Like many, I was sickened and repulsed by the single still images that came out of somewhere in Syria of journalists James Foley and Steven Sotloff before each was savagely beheaded by a member of ISIS, or ISIL (the Islamic State of Iraq and the Levant), an extremist group so devoted to hate and heinous acts of terror that even Al Qaeda disassociates themselves from them.
The Obama Administration has labeled ISIL a threat not only to the region of Iraq and Syria but America, Britain and neighboring countries. However, according to a recent New York Times story (Aug. 22), “The escalating confrontation between Mr. Assad’s forces and ISIS is another indication of just how much the rise of the radical group has erased borders and upended alliances around the region, and the world. President Obama, who has long called for the ouster of Mr. Assad, is facing similar pressure to attack ISIS inside Syria after his top military adviser said the group cannot otherwise be defeated.”
This has brought about a depressing and difficult dilemma for the Administration and prompted a Room for Debate discussion in the New York Times (Aug.22): Having tried to remove Assad from power in Syria because of the killing of his own people and continued threat to the region, should we partner with him now in an effort to defeat ISIL?
Max Abrahms, a professor of public policy at Northwestern University, writes, “The case against aligning with Assad might seem obvious…. But from a national security perspective, Washington has a greater obligation to defend American civilians, even if that means working alongside the Alawite dictator. The nature of this cooperation could vary from uncoordinated airstrikes to joint operations.
“Gen. Martin E. Dempsey, chairman of the Joint Chiefs of Staff, acknowledged, ‘can they be defeated without addressing that part of the organization that resides in Syria? The answer is no.’ Our national security ultimately depends on crushing ISIS not only in Iraq, but also in Syria.”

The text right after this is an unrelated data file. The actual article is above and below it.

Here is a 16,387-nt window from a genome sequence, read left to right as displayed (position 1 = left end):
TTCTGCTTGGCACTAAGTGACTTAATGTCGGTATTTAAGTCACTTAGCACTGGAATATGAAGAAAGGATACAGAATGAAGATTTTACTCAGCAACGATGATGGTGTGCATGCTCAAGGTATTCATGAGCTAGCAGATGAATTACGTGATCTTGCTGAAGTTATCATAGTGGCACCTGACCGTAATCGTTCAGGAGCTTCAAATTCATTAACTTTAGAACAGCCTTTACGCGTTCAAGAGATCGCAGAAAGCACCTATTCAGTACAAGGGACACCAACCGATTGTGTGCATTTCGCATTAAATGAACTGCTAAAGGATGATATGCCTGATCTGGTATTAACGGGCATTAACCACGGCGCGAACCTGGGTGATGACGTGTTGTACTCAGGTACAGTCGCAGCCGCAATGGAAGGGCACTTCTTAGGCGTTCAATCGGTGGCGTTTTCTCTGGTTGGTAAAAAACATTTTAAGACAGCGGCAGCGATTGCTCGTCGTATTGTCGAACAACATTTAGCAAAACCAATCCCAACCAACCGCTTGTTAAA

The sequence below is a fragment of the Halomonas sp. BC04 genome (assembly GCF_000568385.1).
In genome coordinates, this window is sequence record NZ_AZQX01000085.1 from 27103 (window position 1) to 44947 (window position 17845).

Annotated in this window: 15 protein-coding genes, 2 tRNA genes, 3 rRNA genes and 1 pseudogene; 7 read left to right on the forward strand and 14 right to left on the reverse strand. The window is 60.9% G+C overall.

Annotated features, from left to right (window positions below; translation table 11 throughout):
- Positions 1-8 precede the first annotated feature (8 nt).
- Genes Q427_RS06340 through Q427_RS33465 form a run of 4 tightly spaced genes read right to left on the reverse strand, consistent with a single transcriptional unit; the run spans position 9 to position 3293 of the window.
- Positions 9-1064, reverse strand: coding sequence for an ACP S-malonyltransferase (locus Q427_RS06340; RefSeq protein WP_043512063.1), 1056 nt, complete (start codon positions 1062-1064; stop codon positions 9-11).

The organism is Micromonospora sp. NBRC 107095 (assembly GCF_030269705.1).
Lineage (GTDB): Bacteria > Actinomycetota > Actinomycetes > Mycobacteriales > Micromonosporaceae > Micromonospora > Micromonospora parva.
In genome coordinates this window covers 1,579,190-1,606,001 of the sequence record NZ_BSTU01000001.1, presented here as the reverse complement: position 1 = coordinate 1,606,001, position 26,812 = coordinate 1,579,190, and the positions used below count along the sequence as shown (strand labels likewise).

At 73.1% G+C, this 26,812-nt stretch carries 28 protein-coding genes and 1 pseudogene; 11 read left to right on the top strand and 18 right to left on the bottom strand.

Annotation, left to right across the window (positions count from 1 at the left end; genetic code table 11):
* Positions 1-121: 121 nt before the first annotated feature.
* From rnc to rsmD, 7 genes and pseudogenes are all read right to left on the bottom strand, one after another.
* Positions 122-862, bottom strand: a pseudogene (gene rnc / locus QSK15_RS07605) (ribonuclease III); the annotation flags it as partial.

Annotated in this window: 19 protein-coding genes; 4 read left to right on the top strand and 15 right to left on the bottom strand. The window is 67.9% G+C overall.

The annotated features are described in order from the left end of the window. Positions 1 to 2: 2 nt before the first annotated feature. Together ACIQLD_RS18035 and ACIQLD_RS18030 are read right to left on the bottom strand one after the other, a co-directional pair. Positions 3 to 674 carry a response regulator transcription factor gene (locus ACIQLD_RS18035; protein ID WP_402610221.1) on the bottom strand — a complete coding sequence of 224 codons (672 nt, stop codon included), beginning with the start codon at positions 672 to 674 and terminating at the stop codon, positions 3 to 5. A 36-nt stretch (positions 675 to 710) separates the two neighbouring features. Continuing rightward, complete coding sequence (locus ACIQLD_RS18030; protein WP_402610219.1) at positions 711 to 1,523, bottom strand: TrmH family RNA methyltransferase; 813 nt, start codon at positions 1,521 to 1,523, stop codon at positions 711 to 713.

Rachel Bronson, a senior fellow for global energy at the Chicago Council on Global Affairs, points out that “The immediate military objectives to defeat ISIS should be limited to Iraq. There is plenty to do there to reverse the group’s momentum. An international coalition is being built and it must work with local forces to secure recent victories. Over time, the Iraqi-Syrian border must be sealed, starting on the Iraqi side. But ISIS cannot be defeated without destroying its sanctuary in Syria. It is here where diplomatic action is crucial. …
“The realization that no leader is indispensable will not be lost on Assad. The surge of ISIS is not a good thing for him. Quite the contrary – its surge and America’s response may mean that Assad’s days in power are numbered.”
Bronson offers an interesting perspective, but when has diplomatic action worked with Assad in the past, and could he be trusted with any partnership agreement in the short term?
Hassan Hassan, an analyst at the Delma Institute, a research center in Abu Dhabi, UAE, seems to offer a more practical reality, albeit difficult approach.